Changing Directions

Major Trends that will Force IT Organizations to change the way they support Workers
by: Jerry Liao

People have varying levels of difficulty with change. The adoption of innovations and technological changes involves altering human behavior, and the way they do things. Technology has brought change to new heights. And according to research firm Gartner, five major discontinuities are combining and will force IT organizations to change long-standing practices for procuring and managing IT. The intensity of these trends will grow through 2011, according to Gartner, Inc.

The five discontinuities include – Web 2.0, software as a service (SaaS), global-class computing, the consumerization of IT and open-source software.

“The five major discontinuities have the potential to completely disrupt vendor business models, user deployment models, whole market segments and key user and vendor brand assumptions,” said Tom Austin, vice president and Gartner Fellow. “These emerging discontinuities reinforce each other, and their combined effect will prove far stronger than each individual trend. IT managers who oversee applications must incorporate these trends into their long-term planning.”

These five major intersecting discontinuities amplify each other and any one of them can upset the balance of power between users and their IT organization. When the five come together, they intensify each other’s dislocating impact and can cause major disruption that creates pain for some and opportunity for others.

SaaS is already empowering business units to act independently of corporate IT strategies. Global-class systems, built on tera-architectures (as in Google Apps), threaten to upset the careful balance of power between IBM and Microsoft in messaging, and more importantly, they introduce entirely new ways to implement and scale applications. “Consumerization” and users’ clamor for IT organizations to be as responsive as Internet vendors are giving many IT departments headaches. Web 2.0 communities are bonding people in ways many people do not fully understand. Community members are doing business in ways that most enterprises had never even considered as they laid out their communications strategies. Open source is a hidden “secret” that enables many elements of the other four discontinuities to develop.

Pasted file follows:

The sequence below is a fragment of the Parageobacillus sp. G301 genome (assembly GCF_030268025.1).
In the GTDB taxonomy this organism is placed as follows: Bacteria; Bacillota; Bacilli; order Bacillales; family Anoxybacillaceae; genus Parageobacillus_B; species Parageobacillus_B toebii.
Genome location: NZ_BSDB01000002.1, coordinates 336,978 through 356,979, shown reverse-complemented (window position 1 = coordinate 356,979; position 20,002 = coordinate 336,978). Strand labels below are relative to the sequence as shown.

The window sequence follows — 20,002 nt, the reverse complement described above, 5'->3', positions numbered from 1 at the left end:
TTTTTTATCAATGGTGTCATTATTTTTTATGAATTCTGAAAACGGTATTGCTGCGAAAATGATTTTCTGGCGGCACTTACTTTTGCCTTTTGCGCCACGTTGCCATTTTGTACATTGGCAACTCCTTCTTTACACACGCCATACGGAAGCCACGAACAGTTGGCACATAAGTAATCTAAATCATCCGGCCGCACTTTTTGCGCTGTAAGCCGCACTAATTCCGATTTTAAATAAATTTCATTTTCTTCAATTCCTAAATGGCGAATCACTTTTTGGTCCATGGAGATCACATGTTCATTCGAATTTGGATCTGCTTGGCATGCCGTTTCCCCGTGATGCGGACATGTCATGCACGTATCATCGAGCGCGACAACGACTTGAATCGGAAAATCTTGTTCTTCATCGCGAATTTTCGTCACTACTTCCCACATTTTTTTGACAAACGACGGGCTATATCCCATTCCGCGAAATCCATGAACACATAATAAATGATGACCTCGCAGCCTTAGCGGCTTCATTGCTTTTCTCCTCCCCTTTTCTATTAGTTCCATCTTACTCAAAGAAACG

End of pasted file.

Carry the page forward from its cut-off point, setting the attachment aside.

Gartner recommends five actions that can help IT managers take advantage of, rather than just react to, these five trends:

– Question Core Assumptions about the Role of the IT Organization — Once upon a time, it was the only source of IT. Now that users can often buy “what they need” from the Web, business executives must re-evaluate IT-related operating principles, guidelines, policies, practices and governance.

– Experiment with Free-form Environments — Create free-form searchable “personal Web pages” for users, along with folksonomies, tag clouds, navigation by tag or type of user, feeds, blogs and “wikis”. Companies need to provide free-form, open environments to facilitate productive social interactions and to allow patterns of behavior, interaction with the rest of the business ecosystem and new business models (and opportunities) to emerge and evolve over time.

– Help Users Innovate — Innovation speeds economic development. IT managers should apply this general rule to the enterprise by helping selected users interact in an open environment and thereby innovate. Allow them to exploit Web-based tools and share their experiences with other users.

– Segment Users — The IT organization needs to stop providing the same support to everyone. One size does not fit all. IT managers should segment users based on difference in roles, responsibilities, and information and application access requirements. The IT organization can increase workers’ effectiveness by giving them support that better fits their individual needs.

– Stop Trying to Provide Everything — The IT organization should admit that it can no longer compete with the Web in providing many personal and social tools. The IT organization should define what it is really good at, and for other activities, play the role of advisor and facilitator. It should no longer assume responsibility for supporting and managing all IT systems that workers use. Users must take personal responsibility for experimenting with new software and communities.

“For the IT organization, the greatest consequence of the five trends may be that — for better or for worse — they will give business units and selected users more independence to set their own IT direction. In addition, business models, marketing and distribution will shift radically,” Mr. Austin said. “As a result, companies will embrace some powerful new ways of using IT to implement their business strategy.”

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